Warren Buffett is one of the most successful investors of all time, and his investment decisions are closely watched by many people in the financial world. He has a proven track record of making profitable investments and building wealth over the long term.
For example, if you invested $10,000 in Berkshire Hathaway stock 40 years ago, your Berkshire position would be worth $6 million today. That’s a compound average growth rate (CAGR) of 17.3% across the peaks and valleys of four decades. That soaring return is a direct result of Buffett’s genius approach to large-scale investments.
Of course, it’s important to keep in mind that everyone’s investment goals and strategies are different, and what works for Warren Buffett may not necessarily work for you. However, Buffett’s reputation for gold-standard market research with a focus on long-term returns gives the rest of us a robust starting point for further consideration. That’s why you could start the search for your next long-term investment on Buffett’s list of durable winners.
On that note, I would suggest following Buffett’s lead to pick up some shares of Coca-Cola (KO) and Amazon.com (AMZN 1.46%) for the long haul.
Berkshire Hathaway invested $963 million in Amazon stock in 2019. The purchase was managed by Buffett’s top-notch team of investment managers, though Buffett said that he had admired Amazon for years and berated himself for not taking action sooner.
This investment has gained a modest 10% in three years across the boom-and-bust cycles of the COVID-19 crisis. Buffett is holding on to the stock in the inflation-based downturn, looking for strong returns in the years and decades ahead.
I can’t blame the value-investing guru for staying on Amazon’s sidelines for so long. The stock never looks cheap in light of traditional valuation ratios, and applying a growth-based model to the stock goes against Buffett’s deep-rooted training. That being said, Amazon shares are changing hands for just two times trailing sales right now. It’s finally possible to make a value-oriented investment case for Amazon.
At the same time, the e-commerce and cloud-computing giant’s torrential revenue growth continues. The top-line gains have slowed down in recent quarters, but that downtrend is balanced by soaring jumps in the era of coronavirus lockdowns. All in all, you can smooth out the COVID-19 bump on this graph and arrive at a five-year CAGR of 24%:
You’re getting a business giant with more than half a trillion dollars in trailing revenue, growing at a pace that makes many hungry little upstarts jealous. If anything, I’m mildly surprised that Buffett isn’t doubling down on Berkshire’s Amazon investment while the stock is this affordable.
Buffett’s lack of recent Amazon investments shouldn’t stop you from taking advantage of this fantastic buying opportunity. This stock is a cornerstone of my personal portfolio, with decades of market-beating growth left in the tank.
Buffett’s history with Coca-Cola’s stock goes all the way back to 1988. Berkshire sunk roughly $1 billion into Coke shares when Milli Vanilli and Paula Abdul ruled the radio and has largely left that investment alone ever since. The Coca-Cola investment is now worth $25.4 billion.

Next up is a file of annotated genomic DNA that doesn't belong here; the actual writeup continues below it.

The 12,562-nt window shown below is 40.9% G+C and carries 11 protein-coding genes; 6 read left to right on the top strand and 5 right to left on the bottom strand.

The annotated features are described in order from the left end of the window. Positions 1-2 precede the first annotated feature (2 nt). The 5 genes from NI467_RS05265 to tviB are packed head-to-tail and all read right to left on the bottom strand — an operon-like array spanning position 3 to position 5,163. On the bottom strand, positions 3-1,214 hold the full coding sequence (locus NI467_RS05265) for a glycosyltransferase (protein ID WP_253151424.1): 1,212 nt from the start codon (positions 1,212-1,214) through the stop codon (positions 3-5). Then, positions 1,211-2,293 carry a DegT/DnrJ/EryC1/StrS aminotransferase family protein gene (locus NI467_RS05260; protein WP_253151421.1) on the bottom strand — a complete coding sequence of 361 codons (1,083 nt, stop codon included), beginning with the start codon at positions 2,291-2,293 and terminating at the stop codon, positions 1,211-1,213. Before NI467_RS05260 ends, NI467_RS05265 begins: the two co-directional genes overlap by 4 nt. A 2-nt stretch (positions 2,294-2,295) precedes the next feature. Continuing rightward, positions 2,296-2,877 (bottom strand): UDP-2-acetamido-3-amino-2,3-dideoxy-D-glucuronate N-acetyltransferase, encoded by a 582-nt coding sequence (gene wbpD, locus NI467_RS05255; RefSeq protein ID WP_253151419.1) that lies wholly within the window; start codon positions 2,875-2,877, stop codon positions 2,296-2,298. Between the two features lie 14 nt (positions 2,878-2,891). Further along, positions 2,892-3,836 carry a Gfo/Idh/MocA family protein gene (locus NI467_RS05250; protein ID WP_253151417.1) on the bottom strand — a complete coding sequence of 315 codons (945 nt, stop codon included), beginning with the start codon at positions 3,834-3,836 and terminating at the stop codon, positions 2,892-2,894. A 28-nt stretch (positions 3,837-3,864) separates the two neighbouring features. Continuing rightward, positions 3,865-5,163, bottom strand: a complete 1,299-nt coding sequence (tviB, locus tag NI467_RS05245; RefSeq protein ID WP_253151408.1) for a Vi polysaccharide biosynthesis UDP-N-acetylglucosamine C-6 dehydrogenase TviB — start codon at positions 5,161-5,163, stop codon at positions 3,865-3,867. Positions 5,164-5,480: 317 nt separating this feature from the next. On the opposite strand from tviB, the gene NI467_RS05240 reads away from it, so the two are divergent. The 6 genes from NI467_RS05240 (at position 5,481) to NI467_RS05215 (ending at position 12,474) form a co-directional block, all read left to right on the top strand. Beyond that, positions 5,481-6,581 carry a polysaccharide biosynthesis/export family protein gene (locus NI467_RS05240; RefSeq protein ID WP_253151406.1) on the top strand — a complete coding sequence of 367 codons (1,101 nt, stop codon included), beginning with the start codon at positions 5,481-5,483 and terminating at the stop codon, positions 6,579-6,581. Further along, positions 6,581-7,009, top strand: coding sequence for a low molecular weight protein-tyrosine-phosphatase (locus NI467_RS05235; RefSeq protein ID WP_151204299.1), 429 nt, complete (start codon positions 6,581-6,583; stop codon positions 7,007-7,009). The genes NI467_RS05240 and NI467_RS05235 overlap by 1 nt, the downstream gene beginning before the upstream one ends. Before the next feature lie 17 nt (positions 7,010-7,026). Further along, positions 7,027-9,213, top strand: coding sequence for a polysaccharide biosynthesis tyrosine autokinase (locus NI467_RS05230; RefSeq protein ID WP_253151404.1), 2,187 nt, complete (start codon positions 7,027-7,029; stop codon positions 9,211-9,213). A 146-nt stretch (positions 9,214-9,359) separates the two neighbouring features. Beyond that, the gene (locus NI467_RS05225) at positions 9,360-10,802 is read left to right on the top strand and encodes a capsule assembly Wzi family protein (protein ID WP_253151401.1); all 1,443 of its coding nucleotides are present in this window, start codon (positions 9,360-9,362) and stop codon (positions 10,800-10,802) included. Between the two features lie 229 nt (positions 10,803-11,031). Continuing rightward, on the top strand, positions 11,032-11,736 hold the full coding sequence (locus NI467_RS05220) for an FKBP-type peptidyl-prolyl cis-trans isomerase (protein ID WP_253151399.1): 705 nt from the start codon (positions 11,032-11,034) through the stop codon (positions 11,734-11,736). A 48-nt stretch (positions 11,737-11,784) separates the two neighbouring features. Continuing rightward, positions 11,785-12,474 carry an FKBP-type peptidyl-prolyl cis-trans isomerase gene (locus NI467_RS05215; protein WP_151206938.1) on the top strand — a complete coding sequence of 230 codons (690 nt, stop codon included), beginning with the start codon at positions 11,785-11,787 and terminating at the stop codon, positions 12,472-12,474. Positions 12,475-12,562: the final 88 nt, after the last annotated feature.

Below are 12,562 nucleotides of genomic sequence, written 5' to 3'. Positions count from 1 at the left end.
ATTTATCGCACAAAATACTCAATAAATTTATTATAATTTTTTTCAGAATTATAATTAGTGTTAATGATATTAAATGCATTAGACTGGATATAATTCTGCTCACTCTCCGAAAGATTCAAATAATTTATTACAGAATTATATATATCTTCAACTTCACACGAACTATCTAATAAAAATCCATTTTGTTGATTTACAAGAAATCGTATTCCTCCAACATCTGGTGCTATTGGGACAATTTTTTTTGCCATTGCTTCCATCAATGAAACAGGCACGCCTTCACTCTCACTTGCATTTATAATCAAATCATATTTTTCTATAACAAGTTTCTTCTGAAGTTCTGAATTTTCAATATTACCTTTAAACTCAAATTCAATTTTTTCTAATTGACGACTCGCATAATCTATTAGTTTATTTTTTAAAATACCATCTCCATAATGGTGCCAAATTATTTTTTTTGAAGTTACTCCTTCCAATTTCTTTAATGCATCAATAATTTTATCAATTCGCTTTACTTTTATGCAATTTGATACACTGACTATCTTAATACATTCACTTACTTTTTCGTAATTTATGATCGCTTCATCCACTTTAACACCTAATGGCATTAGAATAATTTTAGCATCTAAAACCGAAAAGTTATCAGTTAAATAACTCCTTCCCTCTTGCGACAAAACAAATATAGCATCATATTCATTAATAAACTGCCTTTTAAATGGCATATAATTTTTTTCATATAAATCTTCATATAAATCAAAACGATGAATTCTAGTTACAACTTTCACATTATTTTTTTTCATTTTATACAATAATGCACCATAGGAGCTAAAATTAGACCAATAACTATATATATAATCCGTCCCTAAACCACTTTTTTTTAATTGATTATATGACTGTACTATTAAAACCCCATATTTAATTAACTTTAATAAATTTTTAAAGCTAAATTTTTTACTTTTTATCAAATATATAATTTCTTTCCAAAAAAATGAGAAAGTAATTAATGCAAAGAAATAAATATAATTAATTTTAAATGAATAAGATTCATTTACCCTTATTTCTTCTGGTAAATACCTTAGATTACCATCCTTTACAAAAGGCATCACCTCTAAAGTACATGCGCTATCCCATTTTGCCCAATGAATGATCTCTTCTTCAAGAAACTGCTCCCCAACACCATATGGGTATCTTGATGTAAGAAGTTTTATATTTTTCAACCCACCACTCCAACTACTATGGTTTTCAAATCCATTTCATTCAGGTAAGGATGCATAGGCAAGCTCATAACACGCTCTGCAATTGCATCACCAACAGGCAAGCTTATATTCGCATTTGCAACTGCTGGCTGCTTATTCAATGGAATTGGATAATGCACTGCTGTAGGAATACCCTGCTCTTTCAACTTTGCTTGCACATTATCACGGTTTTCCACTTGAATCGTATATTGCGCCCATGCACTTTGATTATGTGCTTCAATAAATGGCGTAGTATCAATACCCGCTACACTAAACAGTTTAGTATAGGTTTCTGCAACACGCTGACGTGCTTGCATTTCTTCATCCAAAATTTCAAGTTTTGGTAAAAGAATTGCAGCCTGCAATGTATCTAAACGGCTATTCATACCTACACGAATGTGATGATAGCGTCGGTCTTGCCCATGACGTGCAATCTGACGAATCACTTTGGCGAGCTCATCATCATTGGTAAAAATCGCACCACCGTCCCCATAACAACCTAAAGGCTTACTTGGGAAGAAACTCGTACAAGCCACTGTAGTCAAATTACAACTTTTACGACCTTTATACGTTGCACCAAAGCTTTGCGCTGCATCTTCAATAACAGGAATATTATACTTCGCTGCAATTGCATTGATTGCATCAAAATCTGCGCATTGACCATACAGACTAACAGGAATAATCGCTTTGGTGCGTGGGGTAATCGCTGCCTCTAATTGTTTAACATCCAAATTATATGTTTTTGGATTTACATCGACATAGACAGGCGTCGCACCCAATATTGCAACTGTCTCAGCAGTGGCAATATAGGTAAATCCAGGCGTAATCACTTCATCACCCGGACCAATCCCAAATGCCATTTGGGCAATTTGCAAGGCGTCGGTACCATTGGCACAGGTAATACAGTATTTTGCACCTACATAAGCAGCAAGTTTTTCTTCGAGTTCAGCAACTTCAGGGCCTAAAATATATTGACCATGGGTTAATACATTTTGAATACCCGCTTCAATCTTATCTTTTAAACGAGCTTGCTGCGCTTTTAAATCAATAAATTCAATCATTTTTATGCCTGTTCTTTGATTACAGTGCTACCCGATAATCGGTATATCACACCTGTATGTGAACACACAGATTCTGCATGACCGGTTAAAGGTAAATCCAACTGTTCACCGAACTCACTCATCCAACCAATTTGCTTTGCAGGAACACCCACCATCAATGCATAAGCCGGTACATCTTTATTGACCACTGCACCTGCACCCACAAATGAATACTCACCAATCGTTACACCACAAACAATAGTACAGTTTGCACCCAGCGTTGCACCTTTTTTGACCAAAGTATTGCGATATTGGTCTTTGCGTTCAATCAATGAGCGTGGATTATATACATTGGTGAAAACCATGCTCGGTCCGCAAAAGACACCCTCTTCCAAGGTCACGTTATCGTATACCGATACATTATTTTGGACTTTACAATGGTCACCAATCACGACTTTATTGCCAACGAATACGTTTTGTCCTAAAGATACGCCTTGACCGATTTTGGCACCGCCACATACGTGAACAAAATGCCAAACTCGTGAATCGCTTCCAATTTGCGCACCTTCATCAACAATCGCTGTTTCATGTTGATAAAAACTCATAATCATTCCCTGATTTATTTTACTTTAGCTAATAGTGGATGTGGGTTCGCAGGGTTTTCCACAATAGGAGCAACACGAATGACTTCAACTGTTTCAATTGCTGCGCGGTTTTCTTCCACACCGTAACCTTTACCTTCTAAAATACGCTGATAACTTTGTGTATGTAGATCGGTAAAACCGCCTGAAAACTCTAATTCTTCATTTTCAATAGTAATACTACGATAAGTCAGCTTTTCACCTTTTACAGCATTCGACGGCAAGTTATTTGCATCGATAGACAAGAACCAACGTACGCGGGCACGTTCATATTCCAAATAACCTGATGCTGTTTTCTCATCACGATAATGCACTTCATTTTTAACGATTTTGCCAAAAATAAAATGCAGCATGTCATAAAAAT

Coke also pays generous dividends, currently yielding 3%. Berkshire isn’t reinvesting the dividends directly into more Coca-Cola stock, choosing to add that cash to its general investment reserves, instead. That adds up to more than $18 billion in dividend payouts over 33 years.
Altogether, Berkshire’s $1 billion is now worth more than $43 billion. In short, the sugary beverage giant has been a stellar long-term investment.
You might think it silly to buy shares of a soft-drink company in this era of health-conscious consumers. That’s a fair point, but it doesn’t tell the whole story.
The health trend started many years ago. Coca-Cola’s financial damage from that trend should be in the rearview mirror by now. Flagship brands like Coke, Sprite, and Fanta continue to sell in the reshaped market. In fact, Sprite’s dominant position in the lemon/lime-flavored segment recently forced arch-rival PepsiCo (PEP 0.14%) to discontinue its 24-year-old Sierra Mist brand and introduce a new product named Starry.
Furthermore, Coca-Cola manages a diverse mix of beverage brands. Sparkling soft drinks can appeal to the health-minded consumer, with several low-calorie options such as Diet Coke and Coca-Cola Zero Sugar. Together, the soft-drink category saw 4% year-over-year sales growth in the recently reported fourth quarter of 2022.
And don’t forget about names like Dasani, Topo Chico, Smartwater, and Powerade. In the fourth quarter, Coke saw 6% higher sales of water, sports drinks, coffee, and tea.
The soft-drink specialist of old has diversified its way into every nook and cranny of the overall beverage market, and I expect it to continue evolving along with the ever-changing market. If you’re looking for a safe-as-houses dividend machine that passes all of Warren Buffett’s business quality tests, Coca-Cola should be at the top of your list.
John Mackey, former CEO of Whole Foods Market, an Amazon subsidiary, is a member of The Motley Fool’s board of directors. Anders Bylund has positions in Amazon.com. The Motley Fool has positions in and recommends Amazon.com and Berkshire Hathaway. The Motley Fool recommends the following options: long January 2024 $47.50 calls on Coca-Cola. The Motley Fool has a disclosure policy.